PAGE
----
Specifically, our proposal is to provide a three-year declining tax credit to all taxpayers. With the tax credit, the Treasury would match 50 percent of the cost of any non-disposable, durable goods purchased in the United States up to $5,000 in year one, $2,500 in year two, and $1,500 in year three, at which point the proposed tax credit would expire. Under our plan, retailers would receive from the Internal Revenue Service a special form on which they would enter the dollar amount of qualifying purchases made by their customers. These forms would then be affixed to the taxpayer’s tax return, qualifying the taxpayer for the proposed tax credit. The program could also be designed to avail the taxpayer of an immediate tax rebate for 50 percent of the purchase amount up to the taxpayer’s individual or joint limit. This plan would attract millions of consumers back into the marketplace to make needed purchases that are now being deferred, such as home purchases, appliances, furniture, clothing, and cars. The likelihood that retailers would compete for these stimulus dollars as well as the temporary nature of the proposed consumer tax credit should keep inflationary pressures in check and, most important, every dollar of cost to the Treasury would, by definition, have been previously plowed back into the economy.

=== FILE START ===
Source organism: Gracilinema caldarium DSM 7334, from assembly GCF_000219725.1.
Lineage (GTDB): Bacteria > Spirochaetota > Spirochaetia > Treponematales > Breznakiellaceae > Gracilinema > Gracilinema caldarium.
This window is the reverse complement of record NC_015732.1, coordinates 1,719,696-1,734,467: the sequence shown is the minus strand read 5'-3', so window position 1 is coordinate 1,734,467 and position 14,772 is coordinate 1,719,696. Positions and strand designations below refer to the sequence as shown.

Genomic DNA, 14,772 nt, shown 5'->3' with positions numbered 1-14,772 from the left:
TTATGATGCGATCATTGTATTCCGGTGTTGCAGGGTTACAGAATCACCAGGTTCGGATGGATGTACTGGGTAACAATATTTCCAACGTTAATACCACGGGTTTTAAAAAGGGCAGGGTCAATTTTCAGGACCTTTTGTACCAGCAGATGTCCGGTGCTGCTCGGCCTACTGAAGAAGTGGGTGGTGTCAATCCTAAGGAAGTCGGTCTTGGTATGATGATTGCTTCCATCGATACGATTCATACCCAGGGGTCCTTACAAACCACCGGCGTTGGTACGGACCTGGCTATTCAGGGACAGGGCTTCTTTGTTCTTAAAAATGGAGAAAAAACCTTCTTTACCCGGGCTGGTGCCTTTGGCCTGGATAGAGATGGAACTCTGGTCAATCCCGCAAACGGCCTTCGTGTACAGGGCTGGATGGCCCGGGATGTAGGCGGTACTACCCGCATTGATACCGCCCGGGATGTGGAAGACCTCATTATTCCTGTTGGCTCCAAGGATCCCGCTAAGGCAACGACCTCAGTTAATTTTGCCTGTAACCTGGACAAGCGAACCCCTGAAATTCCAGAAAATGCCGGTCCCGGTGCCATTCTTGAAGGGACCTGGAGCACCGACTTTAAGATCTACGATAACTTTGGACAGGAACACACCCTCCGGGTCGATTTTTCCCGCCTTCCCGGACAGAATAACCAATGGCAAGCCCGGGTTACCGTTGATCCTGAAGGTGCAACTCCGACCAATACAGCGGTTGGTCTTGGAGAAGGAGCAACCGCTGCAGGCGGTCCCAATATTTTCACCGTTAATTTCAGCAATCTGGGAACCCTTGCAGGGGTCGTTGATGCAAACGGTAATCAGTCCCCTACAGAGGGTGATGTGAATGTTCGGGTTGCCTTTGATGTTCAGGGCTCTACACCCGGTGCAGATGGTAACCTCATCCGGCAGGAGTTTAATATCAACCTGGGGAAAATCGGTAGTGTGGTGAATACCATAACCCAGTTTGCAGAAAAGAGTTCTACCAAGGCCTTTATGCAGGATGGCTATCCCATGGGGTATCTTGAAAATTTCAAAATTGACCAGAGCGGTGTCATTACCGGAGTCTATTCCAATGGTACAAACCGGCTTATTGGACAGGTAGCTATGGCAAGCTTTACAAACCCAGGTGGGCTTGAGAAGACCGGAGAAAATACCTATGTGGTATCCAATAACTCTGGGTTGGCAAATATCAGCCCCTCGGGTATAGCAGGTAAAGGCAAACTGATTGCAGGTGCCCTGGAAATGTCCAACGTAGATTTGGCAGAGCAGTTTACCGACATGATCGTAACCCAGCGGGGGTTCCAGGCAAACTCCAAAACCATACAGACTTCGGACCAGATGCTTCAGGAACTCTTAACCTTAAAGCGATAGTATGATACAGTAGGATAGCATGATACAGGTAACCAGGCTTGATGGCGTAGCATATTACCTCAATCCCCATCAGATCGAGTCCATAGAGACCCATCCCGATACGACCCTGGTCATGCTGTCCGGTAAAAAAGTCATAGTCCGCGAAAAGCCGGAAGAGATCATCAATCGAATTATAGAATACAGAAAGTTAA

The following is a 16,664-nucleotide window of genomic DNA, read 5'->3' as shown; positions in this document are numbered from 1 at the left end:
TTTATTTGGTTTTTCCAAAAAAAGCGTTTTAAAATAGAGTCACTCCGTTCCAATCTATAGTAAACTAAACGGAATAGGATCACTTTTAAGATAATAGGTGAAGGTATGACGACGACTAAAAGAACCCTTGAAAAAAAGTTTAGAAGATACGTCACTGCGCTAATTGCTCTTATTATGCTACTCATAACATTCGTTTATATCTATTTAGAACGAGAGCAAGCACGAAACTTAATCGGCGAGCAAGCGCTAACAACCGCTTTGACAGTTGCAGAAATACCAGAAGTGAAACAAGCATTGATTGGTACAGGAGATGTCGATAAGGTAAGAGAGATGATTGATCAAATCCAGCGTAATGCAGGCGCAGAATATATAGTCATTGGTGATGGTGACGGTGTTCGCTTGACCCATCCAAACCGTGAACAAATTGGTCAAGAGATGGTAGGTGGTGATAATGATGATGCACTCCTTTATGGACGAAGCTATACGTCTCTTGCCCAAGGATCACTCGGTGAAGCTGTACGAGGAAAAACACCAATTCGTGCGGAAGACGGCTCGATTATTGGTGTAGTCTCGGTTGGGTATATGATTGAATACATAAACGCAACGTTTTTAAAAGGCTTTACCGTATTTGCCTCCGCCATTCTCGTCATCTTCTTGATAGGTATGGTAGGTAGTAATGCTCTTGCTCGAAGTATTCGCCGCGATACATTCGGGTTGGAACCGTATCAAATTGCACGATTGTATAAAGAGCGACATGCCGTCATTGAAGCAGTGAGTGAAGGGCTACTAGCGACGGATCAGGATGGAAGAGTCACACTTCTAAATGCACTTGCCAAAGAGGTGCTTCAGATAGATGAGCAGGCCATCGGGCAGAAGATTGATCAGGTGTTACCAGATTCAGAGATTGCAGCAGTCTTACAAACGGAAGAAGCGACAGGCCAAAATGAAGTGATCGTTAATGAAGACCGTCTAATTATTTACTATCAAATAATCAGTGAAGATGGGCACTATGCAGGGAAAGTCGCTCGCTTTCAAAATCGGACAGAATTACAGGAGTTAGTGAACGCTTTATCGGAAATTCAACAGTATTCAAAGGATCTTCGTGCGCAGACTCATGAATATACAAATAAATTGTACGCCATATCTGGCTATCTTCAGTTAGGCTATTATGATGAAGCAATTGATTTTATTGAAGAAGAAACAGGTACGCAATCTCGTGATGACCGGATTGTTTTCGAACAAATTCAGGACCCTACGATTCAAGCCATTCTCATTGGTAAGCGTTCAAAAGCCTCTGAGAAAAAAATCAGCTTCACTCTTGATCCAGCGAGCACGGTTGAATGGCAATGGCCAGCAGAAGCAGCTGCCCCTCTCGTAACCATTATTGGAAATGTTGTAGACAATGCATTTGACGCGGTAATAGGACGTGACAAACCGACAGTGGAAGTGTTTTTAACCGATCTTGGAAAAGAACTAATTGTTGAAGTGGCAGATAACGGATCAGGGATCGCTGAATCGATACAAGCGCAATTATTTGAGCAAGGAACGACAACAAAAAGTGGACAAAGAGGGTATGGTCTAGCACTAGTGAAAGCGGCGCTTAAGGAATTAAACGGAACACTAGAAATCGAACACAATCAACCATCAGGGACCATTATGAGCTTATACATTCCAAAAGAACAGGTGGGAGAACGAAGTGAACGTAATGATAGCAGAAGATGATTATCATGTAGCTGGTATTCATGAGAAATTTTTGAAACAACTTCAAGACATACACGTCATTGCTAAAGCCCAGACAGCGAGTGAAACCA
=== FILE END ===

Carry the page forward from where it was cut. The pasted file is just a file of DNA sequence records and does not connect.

The losses in wealth sustained by the American consumer require strong and direct stimulus rather than the very costly, inefficient, and indirect stimulus path the administration and the Congress have prescribed.